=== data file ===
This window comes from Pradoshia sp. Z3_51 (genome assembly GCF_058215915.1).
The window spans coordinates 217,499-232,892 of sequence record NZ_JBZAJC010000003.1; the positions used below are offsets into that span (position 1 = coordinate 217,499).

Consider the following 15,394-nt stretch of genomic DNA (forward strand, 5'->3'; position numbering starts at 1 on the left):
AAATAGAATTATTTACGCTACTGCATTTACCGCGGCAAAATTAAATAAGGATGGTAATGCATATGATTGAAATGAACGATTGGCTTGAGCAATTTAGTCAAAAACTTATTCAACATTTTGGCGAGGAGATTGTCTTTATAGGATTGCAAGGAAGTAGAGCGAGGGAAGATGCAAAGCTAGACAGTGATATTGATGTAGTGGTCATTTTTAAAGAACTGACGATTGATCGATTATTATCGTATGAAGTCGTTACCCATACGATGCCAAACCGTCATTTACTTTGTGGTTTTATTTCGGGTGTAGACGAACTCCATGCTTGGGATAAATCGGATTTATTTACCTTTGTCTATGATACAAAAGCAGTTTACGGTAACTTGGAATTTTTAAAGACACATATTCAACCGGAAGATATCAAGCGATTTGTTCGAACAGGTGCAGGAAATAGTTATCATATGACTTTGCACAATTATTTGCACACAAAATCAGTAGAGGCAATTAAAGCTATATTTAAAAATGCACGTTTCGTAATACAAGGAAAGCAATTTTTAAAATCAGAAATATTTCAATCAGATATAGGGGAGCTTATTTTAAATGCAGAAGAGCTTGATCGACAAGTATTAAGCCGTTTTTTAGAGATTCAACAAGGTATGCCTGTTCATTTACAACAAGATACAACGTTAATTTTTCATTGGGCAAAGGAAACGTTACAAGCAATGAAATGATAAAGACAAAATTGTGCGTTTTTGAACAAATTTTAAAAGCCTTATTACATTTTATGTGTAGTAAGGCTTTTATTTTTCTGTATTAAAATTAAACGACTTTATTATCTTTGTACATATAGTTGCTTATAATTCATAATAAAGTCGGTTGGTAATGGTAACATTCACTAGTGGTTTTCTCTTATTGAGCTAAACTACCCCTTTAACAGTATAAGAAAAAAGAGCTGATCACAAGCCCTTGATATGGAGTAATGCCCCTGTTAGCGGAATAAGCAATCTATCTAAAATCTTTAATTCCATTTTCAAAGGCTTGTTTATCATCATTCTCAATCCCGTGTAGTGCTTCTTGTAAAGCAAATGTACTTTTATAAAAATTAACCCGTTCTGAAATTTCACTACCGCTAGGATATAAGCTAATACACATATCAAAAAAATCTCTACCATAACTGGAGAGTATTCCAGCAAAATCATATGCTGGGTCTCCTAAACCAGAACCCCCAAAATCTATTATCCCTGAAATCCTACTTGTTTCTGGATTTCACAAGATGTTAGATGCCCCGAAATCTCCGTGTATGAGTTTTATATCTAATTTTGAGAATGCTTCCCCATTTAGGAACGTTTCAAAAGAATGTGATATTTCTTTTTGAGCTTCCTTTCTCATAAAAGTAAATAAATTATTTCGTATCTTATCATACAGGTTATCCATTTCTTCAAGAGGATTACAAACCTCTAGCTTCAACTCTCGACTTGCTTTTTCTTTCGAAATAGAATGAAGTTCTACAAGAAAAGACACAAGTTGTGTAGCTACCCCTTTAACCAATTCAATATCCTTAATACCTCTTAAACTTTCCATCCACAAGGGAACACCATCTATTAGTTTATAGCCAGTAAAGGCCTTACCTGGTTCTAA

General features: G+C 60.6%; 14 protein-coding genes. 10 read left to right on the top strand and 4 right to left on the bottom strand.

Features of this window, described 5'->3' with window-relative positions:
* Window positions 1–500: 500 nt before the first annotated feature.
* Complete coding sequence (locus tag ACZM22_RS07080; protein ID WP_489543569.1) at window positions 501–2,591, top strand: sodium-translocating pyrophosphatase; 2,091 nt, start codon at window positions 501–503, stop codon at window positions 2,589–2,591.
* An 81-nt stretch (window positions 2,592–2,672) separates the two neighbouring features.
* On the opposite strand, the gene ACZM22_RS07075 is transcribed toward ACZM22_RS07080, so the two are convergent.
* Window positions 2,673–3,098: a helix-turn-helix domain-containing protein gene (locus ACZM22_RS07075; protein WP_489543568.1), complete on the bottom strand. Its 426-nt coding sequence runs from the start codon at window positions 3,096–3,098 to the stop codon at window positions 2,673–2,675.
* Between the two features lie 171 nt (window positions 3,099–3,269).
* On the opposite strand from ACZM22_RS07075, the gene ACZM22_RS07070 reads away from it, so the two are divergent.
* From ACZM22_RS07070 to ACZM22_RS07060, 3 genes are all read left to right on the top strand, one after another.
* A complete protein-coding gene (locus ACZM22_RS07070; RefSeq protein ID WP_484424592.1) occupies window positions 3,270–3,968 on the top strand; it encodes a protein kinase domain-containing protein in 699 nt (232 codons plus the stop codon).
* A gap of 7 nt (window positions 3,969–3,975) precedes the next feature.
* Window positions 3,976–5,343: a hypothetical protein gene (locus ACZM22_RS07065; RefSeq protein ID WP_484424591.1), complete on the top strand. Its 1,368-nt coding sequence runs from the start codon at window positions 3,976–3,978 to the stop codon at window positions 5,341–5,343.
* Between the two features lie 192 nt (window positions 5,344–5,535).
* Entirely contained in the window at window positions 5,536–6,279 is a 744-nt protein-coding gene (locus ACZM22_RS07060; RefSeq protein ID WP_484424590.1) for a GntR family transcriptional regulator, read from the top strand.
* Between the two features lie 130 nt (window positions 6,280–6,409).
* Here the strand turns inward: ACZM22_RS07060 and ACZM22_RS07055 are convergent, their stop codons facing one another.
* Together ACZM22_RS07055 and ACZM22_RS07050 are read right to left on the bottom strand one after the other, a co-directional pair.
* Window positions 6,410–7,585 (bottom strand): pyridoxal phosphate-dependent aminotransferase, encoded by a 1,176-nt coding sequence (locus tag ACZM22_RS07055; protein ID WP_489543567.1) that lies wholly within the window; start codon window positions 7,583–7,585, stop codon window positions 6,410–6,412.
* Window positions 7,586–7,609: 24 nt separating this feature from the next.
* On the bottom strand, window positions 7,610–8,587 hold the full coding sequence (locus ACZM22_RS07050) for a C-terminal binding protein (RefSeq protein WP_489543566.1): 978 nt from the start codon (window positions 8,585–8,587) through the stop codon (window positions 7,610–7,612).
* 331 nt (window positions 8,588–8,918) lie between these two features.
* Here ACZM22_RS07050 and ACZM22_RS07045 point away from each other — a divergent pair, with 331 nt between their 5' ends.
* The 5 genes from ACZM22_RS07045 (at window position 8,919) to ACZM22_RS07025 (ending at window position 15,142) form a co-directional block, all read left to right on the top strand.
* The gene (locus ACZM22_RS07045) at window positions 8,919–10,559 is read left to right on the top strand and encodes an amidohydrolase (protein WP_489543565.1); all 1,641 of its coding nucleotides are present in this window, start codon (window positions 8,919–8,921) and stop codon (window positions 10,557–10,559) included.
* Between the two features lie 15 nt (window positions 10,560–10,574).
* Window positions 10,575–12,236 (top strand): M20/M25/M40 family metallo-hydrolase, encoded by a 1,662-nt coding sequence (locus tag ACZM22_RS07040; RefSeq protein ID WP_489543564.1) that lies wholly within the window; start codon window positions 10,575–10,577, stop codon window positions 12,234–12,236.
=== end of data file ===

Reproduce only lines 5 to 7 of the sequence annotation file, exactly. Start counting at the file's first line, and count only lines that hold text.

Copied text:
General features: G+C 60.6%; 14 protein-coding genes. 10 read left to right on the top strand and 4 right to left on the bottom strand.

Features of this window, described 5'->3' with window-relative positions:
* Window positions 1–500: 500 nt before the first annotated feature.